Powerful boss of casino union leaving post in Atlantic City
ATLANTIC CITY, N.J. (AP) — He's led Atlantic City casino workers through three strikes, been arrested at protests nearly 10 times, and won workers including housekeepers, cocktail servers and others the best contract they had ever had.
Now Bob McDevitt is stepping down as president of the main union for Atlantic City casino workers, Local 54 of Unite Here, after 26 years as one of the most powerful people in Atlantic City, able to bring the industry to its knees when he felt workers were being treated unfairly.
It is a power that he has used repeatedly; sometimes, the mere threat of a strike prompted casinos to sign a new contract.
“We represent people who traditionally have not been what you would consider high-wage workers — housekeepers, bartenders, cocktail servers, people who clean public areas,” he said. “It's one thing to work as a waiter over the summer while you're in college; it's quite another to try to support yourself and a family on that. That's where we come in."
The union represents about 10,000 workers in Atlantic City who have been able to live a middle-class existence doing jobs that typically pay less in other industries.
Pugnacious and gregarious, quick with a joke and even quicker with a profanity, McDevitt was a fixture in Atlantic City who exerted his influence over local and state elected officials on matters affecting Atlantic City and its casinos. During protests, he sat down in roadways and blocked traffic; during Boardwalk rallies, he yelled into bullhorns.
Two years ago, he nearly died from a systemic infection that developed from a cut on his foot, which led to its amputation. But he recovered in time to help negotiate a new contract last year providing significant raises, and maintaining health care and pension benefits, including a $22 hourly wage for housekeepers in the final year of the four-year deal.
The new contract was reached without the union going on strike. Previously, walkouts were staged in 1999, 2004 and 2016.
The 2004 walkout, mainly over casinos' use of non-union subcontractors, lasted 34 days. But the 2016 strike was the most rancorous and controversial: It led to the closure of the Trump Taj Mahal casino, which at the time was owned by billionaire investor Carl Icahn.
That strike centered on the union's demand that Icahn restore health insurance and pension benefits that a bankruptcy court judge had terminated. Icahn offered to restore health insurance to Taj Mahal workers, but at a level less than what workers at the city’s other casinos received, which the union rejected.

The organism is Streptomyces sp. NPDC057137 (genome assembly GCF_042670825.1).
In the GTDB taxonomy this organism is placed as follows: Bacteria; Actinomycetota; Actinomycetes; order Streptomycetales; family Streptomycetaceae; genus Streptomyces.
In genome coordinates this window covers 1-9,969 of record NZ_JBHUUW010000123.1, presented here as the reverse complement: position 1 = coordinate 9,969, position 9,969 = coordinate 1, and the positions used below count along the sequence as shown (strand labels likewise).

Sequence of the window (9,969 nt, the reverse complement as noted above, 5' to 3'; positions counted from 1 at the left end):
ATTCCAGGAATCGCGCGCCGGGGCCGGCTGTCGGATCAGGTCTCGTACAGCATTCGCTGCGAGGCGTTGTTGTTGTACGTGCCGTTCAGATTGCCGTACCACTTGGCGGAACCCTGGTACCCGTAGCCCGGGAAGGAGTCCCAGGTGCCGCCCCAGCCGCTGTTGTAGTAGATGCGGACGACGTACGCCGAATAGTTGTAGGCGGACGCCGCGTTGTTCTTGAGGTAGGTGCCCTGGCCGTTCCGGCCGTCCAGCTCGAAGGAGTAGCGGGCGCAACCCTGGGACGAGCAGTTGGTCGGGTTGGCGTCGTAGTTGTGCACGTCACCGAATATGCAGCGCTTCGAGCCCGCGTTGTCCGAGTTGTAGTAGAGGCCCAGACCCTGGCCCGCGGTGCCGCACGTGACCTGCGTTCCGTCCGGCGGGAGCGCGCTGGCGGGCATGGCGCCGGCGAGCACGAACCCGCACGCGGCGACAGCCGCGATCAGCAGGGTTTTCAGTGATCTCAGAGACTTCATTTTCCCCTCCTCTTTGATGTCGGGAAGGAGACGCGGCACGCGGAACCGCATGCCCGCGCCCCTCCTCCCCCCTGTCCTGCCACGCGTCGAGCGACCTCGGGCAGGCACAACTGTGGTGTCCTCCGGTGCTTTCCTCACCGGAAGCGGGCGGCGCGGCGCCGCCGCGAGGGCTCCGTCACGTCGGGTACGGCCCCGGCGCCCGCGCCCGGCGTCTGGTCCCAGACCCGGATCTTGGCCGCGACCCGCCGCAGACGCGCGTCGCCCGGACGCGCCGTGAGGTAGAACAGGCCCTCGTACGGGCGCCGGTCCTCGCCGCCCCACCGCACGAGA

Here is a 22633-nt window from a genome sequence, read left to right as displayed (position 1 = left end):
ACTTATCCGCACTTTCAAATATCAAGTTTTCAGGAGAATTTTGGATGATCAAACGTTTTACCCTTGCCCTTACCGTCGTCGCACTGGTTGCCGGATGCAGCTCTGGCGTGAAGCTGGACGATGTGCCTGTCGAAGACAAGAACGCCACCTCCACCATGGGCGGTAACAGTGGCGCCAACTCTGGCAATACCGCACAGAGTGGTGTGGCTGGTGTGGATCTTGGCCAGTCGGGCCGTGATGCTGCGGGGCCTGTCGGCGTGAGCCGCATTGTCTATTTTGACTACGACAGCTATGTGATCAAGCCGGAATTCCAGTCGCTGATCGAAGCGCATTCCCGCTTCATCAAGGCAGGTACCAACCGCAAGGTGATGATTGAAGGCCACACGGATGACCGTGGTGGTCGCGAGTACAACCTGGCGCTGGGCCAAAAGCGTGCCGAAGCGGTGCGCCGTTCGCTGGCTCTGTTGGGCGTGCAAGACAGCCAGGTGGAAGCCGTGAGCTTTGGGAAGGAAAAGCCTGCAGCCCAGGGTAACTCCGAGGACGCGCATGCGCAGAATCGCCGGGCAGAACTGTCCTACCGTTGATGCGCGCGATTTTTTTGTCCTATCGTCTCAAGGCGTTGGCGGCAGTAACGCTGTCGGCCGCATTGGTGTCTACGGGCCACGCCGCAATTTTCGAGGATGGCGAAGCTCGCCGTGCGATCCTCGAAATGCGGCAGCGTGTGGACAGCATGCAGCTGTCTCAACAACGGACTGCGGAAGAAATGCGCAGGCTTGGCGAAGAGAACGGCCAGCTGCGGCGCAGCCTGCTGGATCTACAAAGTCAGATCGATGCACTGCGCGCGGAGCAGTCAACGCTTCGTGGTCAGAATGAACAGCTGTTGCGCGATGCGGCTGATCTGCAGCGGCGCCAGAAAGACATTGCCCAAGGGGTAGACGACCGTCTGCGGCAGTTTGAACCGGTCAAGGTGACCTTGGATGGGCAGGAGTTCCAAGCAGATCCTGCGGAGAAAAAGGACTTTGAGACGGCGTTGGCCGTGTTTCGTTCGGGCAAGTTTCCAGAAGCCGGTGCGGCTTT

Icahn closed the casino on Oct. 10, 2016, saying he had lost $100 million while operating it; about 3,000 workers lost their jobs.
“It was very much a fight to the death,” McDevitt said. “If we had capitulated to them, that would have been pivotal. Every other casino would have wanted the same deal.”
He said workers realized either they or the casino would survive — but not both.
“Everybody has their Popeye moment: ‘That’s all I can stands; I can’t stands no more,’” he said on the day the casino closed. “The workers made a choice that they weren’t going to accept benefits and terms of employment worse than everyone else’s. I applaud them.”
McDevitt endured heavy criticism in some quarters for allowing — some say forcing — the casino to close. But he says the reopening of the casino as Hard Rock less than two years later vindicates the decision to let the Taj Mahal go under.
McDevitt called Hard Rock's Global Chair Jim Allen the best casino executive who he has ever worked with, citing the company's pay, bonuses and the overall way it treats its workers.
Joe Lupo, the former president of Hard Rock in Atlantic City — the former Taj Mahal building — said McDevitt was easy to get along with.
“I always enjoyed working with Bob, as he was very cooperative, direct, never minced words, but with a great sense of humor,” said Lupo, who now runs the former Mirage casino in Las Vegas for Hard Rock. “More importantly, he was very passionate and genuinely cares for each member, always prioritizing their future and welfare first.”
McDevitt said the worst casino executive he encountered was Bill Yung, who was head of Kentucky-based Columbia Sussex Corp. That company owned the Tropicana in 2007 and allowed conditions to deteriorate to such an extent that New Jersey gambling regulators stripped the company of its casino license, forcing its sale. Columbia Sussex did not immediately respond to a request for comment.
McDevitt will leave his post on May 1, replaced by Donna DeCaprio, Local 54's longtime secretary-treasurer.
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Wayne Parry, The Associated Press